Aziyat Agishev, an LGBT+ activist from Astana, believes that suspending or shutting down media outlets in these cases would be a disproportionate and unjustified measure that will harm freedom of speech.

“A Threat to Society”

Haber, executive director of ILGA-Europe, an international organization dedicated to human rights issues for LGBT+ people, told Vlast that these initiatives in parliament were troubling because they “wrongfully suggest that LGBTI people are a threat to national security or social cohesion.”

“This will only have a negative impact on the LGBTI community and hurt the cohesion of the entire society. Such actions by authorities will lead to rise of violence against LGBTI persons,” Haber warned.

Agishev also emphasized that publishing information about LGBT+ people does not lead to any negative consequences for society.

“To this day, there is not a single scientific, objective piece of evidence that information about LGBT+ people infringes on the rights of others or even undermines state security, public order, health, or morality of the population.”

Therefore, he argued that the proposed ban had no legitimate purpose.

Zhanar Sekerbayeva, an activist, stopped by the police during her attempt to take a picture with a rainbow flag on 8 March 2024. Photo by Daniyar Mussirov.

An Ugly Precedent

The concept of “LGBT propaganda” can be interpreted and used arbitrarily. This became clear when the Russian government introduced a similar legislative ban in 2013.

Noel Shayda, head of the communications department of the Sfera Foundation, which defends LGBT+ rights in Russia, explained that the ban on propaganda was introduced gradually: It had been “tested” in the regions since 2011, then expanded throughout the country.

“Based on our experience, we can say that the ‘propaganda’ clause was not used universally, but was rather an additional factor of intimidation,” they said. “It was rare that conventional ‘propaganda’ was the only thing that raised questions from the police. This led not only to the conditional ‘exemplary flogging’ of activists, but also to the deployment of a massive censorship machine that could block any type of content.”

Yegor Skovoroda, editor of the online outlet Mediazona, also said that everything related to LGBT+ people in Russia was at first considered “information harmful to children,” until when any mention of the community became prohibited.

“They found a way to criminalize LGBT+ people by inventing the ‘international LGBT extremist movement,’ an abstract entity that anyone could join,” Skovoroda told Vlast.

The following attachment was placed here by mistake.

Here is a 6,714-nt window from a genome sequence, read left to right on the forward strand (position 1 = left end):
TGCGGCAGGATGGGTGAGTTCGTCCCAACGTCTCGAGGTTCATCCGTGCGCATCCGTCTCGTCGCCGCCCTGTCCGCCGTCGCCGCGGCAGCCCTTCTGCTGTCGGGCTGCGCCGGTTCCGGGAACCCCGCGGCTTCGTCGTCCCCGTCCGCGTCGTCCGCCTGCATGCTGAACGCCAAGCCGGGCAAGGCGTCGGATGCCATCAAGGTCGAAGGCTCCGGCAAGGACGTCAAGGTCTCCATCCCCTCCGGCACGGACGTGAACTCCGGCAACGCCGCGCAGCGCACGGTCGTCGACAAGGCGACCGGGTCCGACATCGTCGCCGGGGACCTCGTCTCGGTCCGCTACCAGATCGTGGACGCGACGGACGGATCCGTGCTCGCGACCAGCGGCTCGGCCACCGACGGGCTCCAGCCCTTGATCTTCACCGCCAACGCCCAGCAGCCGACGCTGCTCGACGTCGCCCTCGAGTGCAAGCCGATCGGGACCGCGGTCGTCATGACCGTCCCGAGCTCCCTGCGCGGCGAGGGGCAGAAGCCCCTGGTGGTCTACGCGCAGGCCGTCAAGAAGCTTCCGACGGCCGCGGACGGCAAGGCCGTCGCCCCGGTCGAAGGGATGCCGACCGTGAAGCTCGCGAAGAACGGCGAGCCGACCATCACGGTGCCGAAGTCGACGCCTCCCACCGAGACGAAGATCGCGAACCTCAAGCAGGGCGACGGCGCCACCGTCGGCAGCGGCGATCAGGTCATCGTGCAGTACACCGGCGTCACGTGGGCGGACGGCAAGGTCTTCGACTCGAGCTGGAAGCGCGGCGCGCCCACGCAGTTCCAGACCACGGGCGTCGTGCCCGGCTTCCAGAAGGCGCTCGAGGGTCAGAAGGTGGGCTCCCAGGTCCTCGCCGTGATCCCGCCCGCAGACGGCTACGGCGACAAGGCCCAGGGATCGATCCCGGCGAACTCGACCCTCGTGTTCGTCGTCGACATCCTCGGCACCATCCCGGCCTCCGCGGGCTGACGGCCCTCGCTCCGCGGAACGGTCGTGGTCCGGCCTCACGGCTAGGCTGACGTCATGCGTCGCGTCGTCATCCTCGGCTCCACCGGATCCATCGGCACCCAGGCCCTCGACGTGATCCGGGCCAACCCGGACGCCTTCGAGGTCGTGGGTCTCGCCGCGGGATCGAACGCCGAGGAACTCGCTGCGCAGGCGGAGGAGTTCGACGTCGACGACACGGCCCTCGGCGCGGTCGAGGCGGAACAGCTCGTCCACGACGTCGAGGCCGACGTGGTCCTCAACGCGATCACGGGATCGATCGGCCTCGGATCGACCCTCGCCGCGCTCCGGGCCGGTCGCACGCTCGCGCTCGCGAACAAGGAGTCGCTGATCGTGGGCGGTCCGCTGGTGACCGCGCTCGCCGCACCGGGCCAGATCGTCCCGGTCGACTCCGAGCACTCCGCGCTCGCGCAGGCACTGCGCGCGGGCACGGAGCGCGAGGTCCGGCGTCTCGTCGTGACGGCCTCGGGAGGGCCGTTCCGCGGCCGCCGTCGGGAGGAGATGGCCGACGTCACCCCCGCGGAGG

Last year, Russian authorities officially defined the criteria for “LGBT propaganda” and recognized the LGBT+ movement as “extremist.”

Through these provisions, in Russia, rural satirical performances, where female characters are performed by men, and music videos of singers, including those loyal to the political regime, can be checked for “propaganda”. And media are also subject to fines: A music channel was fined one million rubles (around $11,000) because male dancers were shown wearing makeup and jewelry, and an online cinema was fined for screening the film ‘Scam of the Century.’

“For exactly the same reasons, Russia is also trying to block the Duolingo language learning service throughout the country,” Agishev also notes.

Duolingo, a popular language learning resource, uses inclusive language in its exercises.

Tradition without responsibility

Before the April 17 hearings, deputy Zhanarbek Ashimzhanov had explained that the ban on the media would concern “one-sided information, when these [non-traditional] relations are depicted as better than ‘traditional’ relations.”

It is unclear who exactly would have conducted the examination, and what constitutes “one-sided information.”

Agishev said that the introduction of such broad terms as “traditional” and “non-traditional” into legislation would have created great difficulties in applying laws in practice: for some, for example, beating women is within the framework of traditions, but for others this is unacceptable violence.

“Such formulations burden the enforcement practice of laws, which should be based on clearly defined objective terms, and not definitions that vary from person to person,” Agishev argued.

At the same time, the concept of “traditional family values” has already appeared in the laws concerning “the rights of women and the safety of children”. These amendments, recently signed by Tokayev, introduced changes to the marriage code.

Marriage and family legislation is now based, among other things, on the principles of “protecting, preserving, strengthening, and promoting traditional family values,” and children must be raised in the spirit of “respect for traditional, cultural, and family values.”

Legislators justified the changes saying that “the propaganda of same-sex marriage (...) is aimed primarily at undermining traditional values and destroying the family.”

“But families will not start divorcing if someone says something about LGBT+ people on the web,” Agishev concluded.

In a commentary to The Village, lawyer and human rights activist Khalida Azhigulova, who participated in the working group developing the bill, said that, together with other experts, she proposed eliminating the rules on “traditional values” due to their vagueness. She noted that such a legally enshrined concept does not exist in any country in the world except Russia, where “traditional values” are used to contrast so-called “Western” ones.

NOTE: Were the proposed amendments against “LGBT propaganda” introduced in the media law, this article may become the basis for pressure on the editorial board of Vlast.

Read more about the risk of arbitrary interpretation of the concept of “LGBT propaganda” due to the lack of a clear definition of the word “propaganda” and the consequences for the media that criticize the country’s leadership in our editorial.